Posts Tagged ‘cosmic ray’

New, convincing evidence indicates global warming is caused by cosmic rays and the sun — not humans

August 30, 2011 2 comments


The science is now all-but-settled on global warming, convincing new evidence demonstrates, but Al Gore, the IPCC and other global warming doomsayers won’t be celebrating. The new findings point to cosmic rays and the sun — not human activities — as the dominant controller of climate on Earth.

The research, published with little fanfare this week in the prestigious journal Nature, comes from über-prestigious CERN, the European Organization for Nuclear Research, one of the world’s largest centres for scientific research involving 60 countries and 8,000 scientists at more than 600 universities and national laboratories. CERN is the organization that invented the Read more…

CERN ‘gags’ physicists about role of cosmic rays in climate change

July 20, 2011 Comments off


July 20, 2011 – DENMARK – The chief of the world’s leading physics lab at CERN in Geneva has prohibited scientists from drawing conclusions from a major experiment. The CLOUD (“Cosmics Leaving Outdoor Droplets”) experiment examines the role that energetic particles from deep space play in cloud formation. CLOUD uses CERN’s proton synchrotron to examine nucleation. CERN Director General Rolf-Dieter Heuer told Welt Online that the scientists should refrain from drawing conclusions from the latest experiment. “I have asked the colleagues to present the results clearly, but not to Read more…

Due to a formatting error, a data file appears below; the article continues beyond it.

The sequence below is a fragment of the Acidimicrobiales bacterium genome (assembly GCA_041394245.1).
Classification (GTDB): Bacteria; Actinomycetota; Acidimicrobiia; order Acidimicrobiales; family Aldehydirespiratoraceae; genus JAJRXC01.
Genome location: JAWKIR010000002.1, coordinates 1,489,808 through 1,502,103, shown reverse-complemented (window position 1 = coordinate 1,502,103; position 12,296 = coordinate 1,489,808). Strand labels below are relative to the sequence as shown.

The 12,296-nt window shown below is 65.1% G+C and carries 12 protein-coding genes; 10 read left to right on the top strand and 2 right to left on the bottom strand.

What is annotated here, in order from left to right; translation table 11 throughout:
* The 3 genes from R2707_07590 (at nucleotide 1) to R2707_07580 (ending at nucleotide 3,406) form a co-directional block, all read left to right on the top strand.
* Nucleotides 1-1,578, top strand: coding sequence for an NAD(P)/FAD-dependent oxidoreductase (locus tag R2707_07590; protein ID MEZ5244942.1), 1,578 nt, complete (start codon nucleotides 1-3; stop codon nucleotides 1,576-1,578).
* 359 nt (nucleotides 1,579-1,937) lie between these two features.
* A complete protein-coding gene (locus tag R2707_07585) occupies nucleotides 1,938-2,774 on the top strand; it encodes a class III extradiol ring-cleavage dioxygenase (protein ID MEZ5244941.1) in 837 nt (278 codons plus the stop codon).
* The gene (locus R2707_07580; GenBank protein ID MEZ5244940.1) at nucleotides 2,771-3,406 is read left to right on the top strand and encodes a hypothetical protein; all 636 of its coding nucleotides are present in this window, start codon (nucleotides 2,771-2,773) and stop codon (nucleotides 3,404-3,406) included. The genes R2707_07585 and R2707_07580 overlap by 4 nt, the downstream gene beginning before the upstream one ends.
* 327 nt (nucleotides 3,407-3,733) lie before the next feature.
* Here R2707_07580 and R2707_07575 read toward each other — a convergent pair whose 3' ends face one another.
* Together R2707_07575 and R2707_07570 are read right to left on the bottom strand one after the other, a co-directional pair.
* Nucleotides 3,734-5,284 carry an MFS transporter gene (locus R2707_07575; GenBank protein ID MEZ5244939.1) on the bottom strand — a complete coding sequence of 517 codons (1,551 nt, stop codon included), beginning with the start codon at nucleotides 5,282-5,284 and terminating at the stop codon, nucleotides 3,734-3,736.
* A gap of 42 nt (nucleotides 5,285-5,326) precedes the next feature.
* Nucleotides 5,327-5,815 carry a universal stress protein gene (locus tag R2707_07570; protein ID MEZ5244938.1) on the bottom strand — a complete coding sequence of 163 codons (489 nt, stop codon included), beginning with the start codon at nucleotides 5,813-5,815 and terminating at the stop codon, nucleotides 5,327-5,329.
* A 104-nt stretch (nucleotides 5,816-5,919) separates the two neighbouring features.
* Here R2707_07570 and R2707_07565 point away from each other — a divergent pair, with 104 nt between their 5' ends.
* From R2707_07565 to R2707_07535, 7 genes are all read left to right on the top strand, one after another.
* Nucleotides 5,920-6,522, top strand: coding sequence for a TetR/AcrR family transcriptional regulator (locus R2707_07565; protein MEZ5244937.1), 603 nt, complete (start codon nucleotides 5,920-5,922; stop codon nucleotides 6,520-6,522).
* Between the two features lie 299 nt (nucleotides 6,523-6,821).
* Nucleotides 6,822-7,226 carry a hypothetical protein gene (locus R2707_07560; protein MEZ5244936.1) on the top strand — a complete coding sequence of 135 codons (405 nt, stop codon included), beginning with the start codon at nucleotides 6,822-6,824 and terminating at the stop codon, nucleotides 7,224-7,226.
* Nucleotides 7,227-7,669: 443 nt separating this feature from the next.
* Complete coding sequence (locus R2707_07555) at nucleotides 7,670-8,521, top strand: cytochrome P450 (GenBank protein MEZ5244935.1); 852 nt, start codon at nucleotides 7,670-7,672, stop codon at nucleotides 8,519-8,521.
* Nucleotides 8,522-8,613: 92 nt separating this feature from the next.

Mitch Batross – Magnetic Pole Shift In Progress (VIDEO)

May 10, 2011 Comments off

Mystery of cosmic ray source bombarding the southern pole of Earth intensifies

May 9, 2011 Comments off


May 6, 2011 – ANTARCTICA – Cosmic rays crashing into the Earth over the South Pole appear to be coming from particular locations, rather than being distributed uniformly across the sky. Similar cosmic ray “hotspots” have been seen in the northern skies too, yet we know of no source close enough to produce this pattern. “We don’t know where they are coming from,” says Stefan Westerhoff of the University of Wisconsin-Madison. It’s a mystery because the hotspots must be produced within about 0.03 light years of Earth. Further out, galactic magnetic fields should deflect the particles so much that the hotspots would be smeared out across the sky. But no such sources are known to exist. One of the hotspots seen by IceCube points in the direction of the Vela supernova remnant, a possible source of cosmic rays, but it’s almost 1000 light years away. Cosmic rays coming from such large distances should be constantly buffeted and deflected by galactic magnetic fields on route, and should thus have lost all directionality by the time they reach Earth. In other words, such long-distance cosmic rays should appear to come from all parts of the sky. That’s not what has been observed. (Source article below) Read more…